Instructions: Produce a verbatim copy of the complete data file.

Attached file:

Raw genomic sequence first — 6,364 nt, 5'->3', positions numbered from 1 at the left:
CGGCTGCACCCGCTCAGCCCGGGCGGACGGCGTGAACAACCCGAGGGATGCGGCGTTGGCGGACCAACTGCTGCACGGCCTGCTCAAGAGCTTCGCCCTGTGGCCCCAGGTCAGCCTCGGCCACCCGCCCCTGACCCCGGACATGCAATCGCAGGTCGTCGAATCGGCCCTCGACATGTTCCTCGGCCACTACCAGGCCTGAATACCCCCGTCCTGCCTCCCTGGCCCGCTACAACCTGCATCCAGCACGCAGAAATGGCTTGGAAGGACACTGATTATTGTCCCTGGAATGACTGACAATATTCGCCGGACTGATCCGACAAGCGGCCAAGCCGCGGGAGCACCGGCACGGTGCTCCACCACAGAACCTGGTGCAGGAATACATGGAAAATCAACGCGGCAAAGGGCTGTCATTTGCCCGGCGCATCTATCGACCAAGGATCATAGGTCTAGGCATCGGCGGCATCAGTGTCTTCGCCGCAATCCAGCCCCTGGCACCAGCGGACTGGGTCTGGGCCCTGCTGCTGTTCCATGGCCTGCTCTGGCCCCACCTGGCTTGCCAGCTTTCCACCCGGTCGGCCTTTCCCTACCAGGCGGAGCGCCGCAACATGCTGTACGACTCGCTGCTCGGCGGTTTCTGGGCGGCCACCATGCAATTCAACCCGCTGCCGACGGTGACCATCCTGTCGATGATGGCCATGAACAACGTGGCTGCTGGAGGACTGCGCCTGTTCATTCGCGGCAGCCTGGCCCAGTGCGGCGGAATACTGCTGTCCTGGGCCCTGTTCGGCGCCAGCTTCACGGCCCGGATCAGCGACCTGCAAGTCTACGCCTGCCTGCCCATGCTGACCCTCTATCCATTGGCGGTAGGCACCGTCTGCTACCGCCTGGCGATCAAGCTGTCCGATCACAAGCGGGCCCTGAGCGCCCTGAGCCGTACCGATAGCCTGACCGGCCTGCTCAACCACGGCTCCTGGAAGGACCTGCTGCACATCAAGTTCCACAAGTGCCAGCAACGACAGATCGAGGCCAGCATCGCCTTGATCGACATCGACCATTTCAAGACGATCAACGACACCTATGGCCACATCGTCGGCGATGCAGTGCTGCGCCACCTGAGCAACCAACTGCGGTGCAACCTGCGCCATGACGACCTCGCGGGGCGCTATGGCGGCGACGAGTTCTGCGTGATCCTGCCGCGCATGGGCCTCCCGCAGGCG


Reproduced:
Raw genomic sequence first — 6,364 nt, 5'->3', positions numbered from 1 at the left:
CGGCTGCACCCGCTCAGCCCGGGCGGACGGCGTGAACAACCCGAGGGATGCGGCGTTGGCGGACCAACTGCTGCACGGCCTGCTCAAGAGCTTCGCCCTGTGGCCCCAGGTCAGCCTCGGCCACCCGCCCCTGACCCCGGACATGCAATCGCAGGTCGTCGAATCGGCCCTCGACATGTTCCTCGGCCACTACCAGGCCTGAATACCCCCGTCCTGCCTCCCTGGCCCGCTACAACCTGCATCCAGCACGCAGAAATGGCTTGGAAGGACACTGATTATTGTCCCTGGAATGACTGACAATATTCGCCGGACTGATCCGACAAGCGGCCAAGCCGCGGGAGCACCGGCACGGTGCTCCACCACAGAACCTGGTGCAGGAATACATGGAAAATCAACGCGGCAAAGGGCTGTCATTTGCCCGGCGCATCTATCGACCAAGGATCATAGGTCTAGGCATCGGCGGCATCAGTGTCTTCGCCGCAATCCAGCCCCTGGCACCAGCGGACTGGGTCTGGGCCCTGCTGCTGTTCCATGGCCTGCTCTGGCCCCACCTGGCTTGCCAGCTTTCCACCCGGTCGGCCTTTCCCTACCAGGCGGAGCGCCGCAACATGCTGTACGACTCGCTGCTCGGCGGTTTCTGGGCGGCCACCATGCAATTCAACCCGCTGCCGACGGTGACCATCCTGTCGATGATGGCCATGAACAACGTGGCTGCTGGAGGACTGCGCCTGTTCATTCGCGGCAGCCTGGCCCAGTGCGGCGGAATACTGCTGTCCTGGGCCCTGTTCGGCGCCAGCTTCACGGCCCGGATCAGCGACCTGCAAGTCTACGCCTGCCTGCCCATGCTGACCCTCTATCCATTGGCGGTAGGCACCGTCTGCTACCGCCTGGCGATCAAGCTGTCCGATCACAAGCGGGCCCTGAGCGCCCTGAGCCGTACCGATAGCCTGACCGGCCTGCTCAACCACGGCTCCTGGAAGGACCTGCTGCACATCAAGTTCCACAAGTGCCAGCAACGACAGATCGAGGCCAGCATCGCCTTGATCGACATCGACCATTTCAAGACGATCAACGACACCTATGGCCACATCGTCGGCGATGCAGTGCTGCGCCACCTGAGCAACCAACTGCGGTGCAACCTGCGCCATGACGACCTCGCGGGGCGCTATGGCGGCGACGAGTTCTGCGTGATCCTGCCGCGCATGGGCCTCCCGCAGGCG